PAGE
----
** See Also Prepare for the Long Haul, Repair & Apologize

Johnson, Sue. Hold Me Tight: Seven Conversations for a Lifetime of Love. Little, Brown, & Company, 2008. */**

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Do you or your sweetie get upset during a fight in a way that seems way out of proportion to the issue at hand, or do you find yourselves having the same fights that start and end the same way over and over again? John Bowlby through attachment theory found that children thrive when their parents are able to respond to their emotions, and Dr. Johnson has discovered and validated through scientific research that adults have the same needs of emotional support and emotional bonding. She argues that our emotions are “music” that spur us into action, and our music collides with our sweetheart’s, and we both act (“dance”). While music can spiral into positive cycles, we can get locked into negative cycles that while on the surface seem to be about an acute, discernible issue, these negative dances are surrounded by deeper, more vulnerable attachment needs. Dr. Johnson walks readers in easy-to-understand language how to have seven-key conversations for understanding our negative interaction cycles, how and when our dances with our partner trigger deep emotions, and most importantly, how we can learn to reach for our partner. When we can hold our partner tight and allow ourselves to be held tight with our deepest emotions, we can shape our interaction cycles and repair and deepen our love relationship.

*  See Also Preparing for the Long Haul, Repair & Apologize

** Personal Note: My partner and I had a decent amount of relationship skills, but NOTHING CAN COMPARE to how close and safe we felt with one another once we learned to have these reaching-for conversations. My regret is not knowing sooner about this. If you decide to read only one book from my syllabus, this would be the one!

Lerner, Harriet. The Dance of Anger: A Woman’s Guide to Changing the Patterns of Intimate Relationships. Harper Collins, 1985.

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                Too much assertion and expression of anger results in women being disavowed, written off, judged, character maligned. Backing down and showing softer emotions of vulnerability in critical settings may lighten the anxiety that comes along at the start of true change and a shift in relational dynamics, but backing down easily bucks lasting change. As a person attempts to change a relational pattern, countermoves by the other person begins. Countermoves derive from protest driven by anxiety about the familiar patterns no longer remaining the same, and they attempt to get the person asking for change to drop the attempt – that is, to restore relationship homeostasis. Readers get a lot of real life illustration of these patterns in action, and she also discusses triangulations that further complicate relationships in a family system. While there may be two people in direct conflict at least to start, there are always other people circling and interacting with both members of the dyad. Other chapters are devoted to becoming interdependent from our family of origin and considering where our responsibility to sooth, problem-solve and offer advice begins (and ends!). Other than a few triangulation illustrations, the book is entirely text. Readers will find endnotes and an index rounding out the book. Lerner demonstrates that using anger as a tool for change and growth is sometimes not only the healthiest course of action, but also the most vulnerable. This book is a great choice for couples and especially women in a partnership navigating anger with their spouse and extended family members.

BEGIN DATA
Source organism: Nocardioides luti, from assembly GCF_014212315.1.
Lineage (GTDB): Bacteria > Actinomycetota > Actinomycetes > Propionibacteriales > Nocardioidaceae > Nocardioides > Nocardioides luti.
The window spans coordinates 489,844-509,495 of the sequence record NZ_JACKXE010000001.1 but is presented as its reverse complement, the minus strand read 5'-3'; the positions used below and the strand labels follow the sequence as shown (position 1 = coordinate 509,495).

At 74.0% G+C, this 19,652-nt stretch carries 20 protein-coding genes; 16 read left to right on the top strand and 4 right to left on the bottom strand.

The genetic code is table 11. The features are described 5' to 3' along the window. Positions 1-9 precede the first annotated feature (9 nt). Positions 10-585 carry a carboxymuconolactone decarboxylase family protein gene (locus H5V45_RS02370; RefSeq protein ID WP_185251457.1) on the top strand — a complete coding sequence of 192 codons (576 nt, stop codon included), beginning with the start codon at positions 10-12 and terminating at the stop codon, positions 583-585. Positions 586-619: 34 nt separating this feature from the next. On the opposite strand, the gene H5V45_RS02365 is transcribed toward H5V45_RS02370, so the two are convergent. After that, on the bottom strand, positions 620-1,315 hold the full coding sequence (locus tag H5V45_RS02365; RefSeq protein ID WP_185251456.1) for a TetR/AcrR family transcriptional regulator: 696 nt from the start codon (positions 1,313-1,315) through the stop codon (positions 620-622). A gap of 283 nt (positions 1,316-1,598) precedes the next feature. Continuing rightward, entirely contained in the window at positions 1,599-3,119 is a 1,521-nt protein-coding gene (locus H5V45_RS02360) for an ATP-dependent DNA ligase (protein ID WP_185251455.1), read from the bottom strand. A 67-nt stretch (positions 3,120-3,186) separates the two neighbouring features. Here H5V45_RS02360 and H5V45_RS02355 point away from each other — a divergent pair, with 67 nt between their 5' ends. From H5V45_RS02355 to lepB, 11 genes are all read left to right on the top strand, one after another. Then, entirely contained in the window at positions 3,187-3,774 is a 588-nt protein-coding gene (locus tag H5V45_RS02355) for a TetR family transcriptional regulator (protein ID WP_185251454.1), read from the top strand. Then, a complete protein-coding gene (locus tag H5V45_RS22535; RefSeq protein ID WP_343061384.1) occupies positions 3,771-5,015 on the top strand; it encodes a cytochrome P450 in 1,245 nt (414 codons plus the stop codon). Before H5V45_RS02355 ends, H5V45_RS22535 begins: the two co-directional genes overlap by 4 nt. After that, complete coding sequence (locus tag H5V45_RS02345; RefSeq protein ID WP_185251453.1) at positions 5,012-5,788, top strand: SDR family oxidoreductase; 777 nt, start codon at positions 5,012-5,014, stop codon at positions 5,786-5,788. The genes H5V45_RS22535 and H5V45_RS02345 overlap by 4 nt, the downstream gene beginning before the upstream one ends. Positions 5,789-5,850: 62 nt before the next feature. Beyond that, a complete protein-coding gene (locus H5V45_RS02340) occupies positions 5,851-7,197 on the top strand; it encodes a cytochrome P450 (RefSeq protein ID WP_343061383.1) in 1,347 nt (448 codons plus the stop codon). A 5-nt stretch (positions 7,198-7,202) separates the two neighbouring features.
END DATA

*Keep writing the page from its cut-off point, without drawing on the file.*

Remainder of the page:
** See Also Family of Origin, In-Laws

Lerner, Harriet Goldhor. The Dance of Intimacy: A Woman’s Guide to Courageous Acts of Change in Key Relationships. 1989. Perennial Library, 1990.

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Like life on earth, intimacy requires a delicate balance of conditions just right within a relatively narrow margin to sustain itself. Instead of the presence of water and neither too hot nor too cold in temperature, Lerner is discussing the we and the me. Both, the individuals and the third-entity we, exist. Too much of me, and the resentment pools and the we collapses without nurturance of acting in consideration and on behalf of another. Too much we, and dreams and needs are denied at the expense of me, and without two functioning me’s that can both assert their power as well as think of another, intimacy won’t flourish. Because of family systems of underfunctioning/overfunctioning, power differentials, and very stereotypical gender messaging (women nurture relationships; men don’t), true intimacy is hard to come by and maintain. Often, it requires deep change, and individuals who make up relationships are rarely on the same “change plane”; that is, the same level of readiness for change. Fear, comfort with the status quo by both (or multiple parties within a family system), and anxiety preclude change toward intimacy.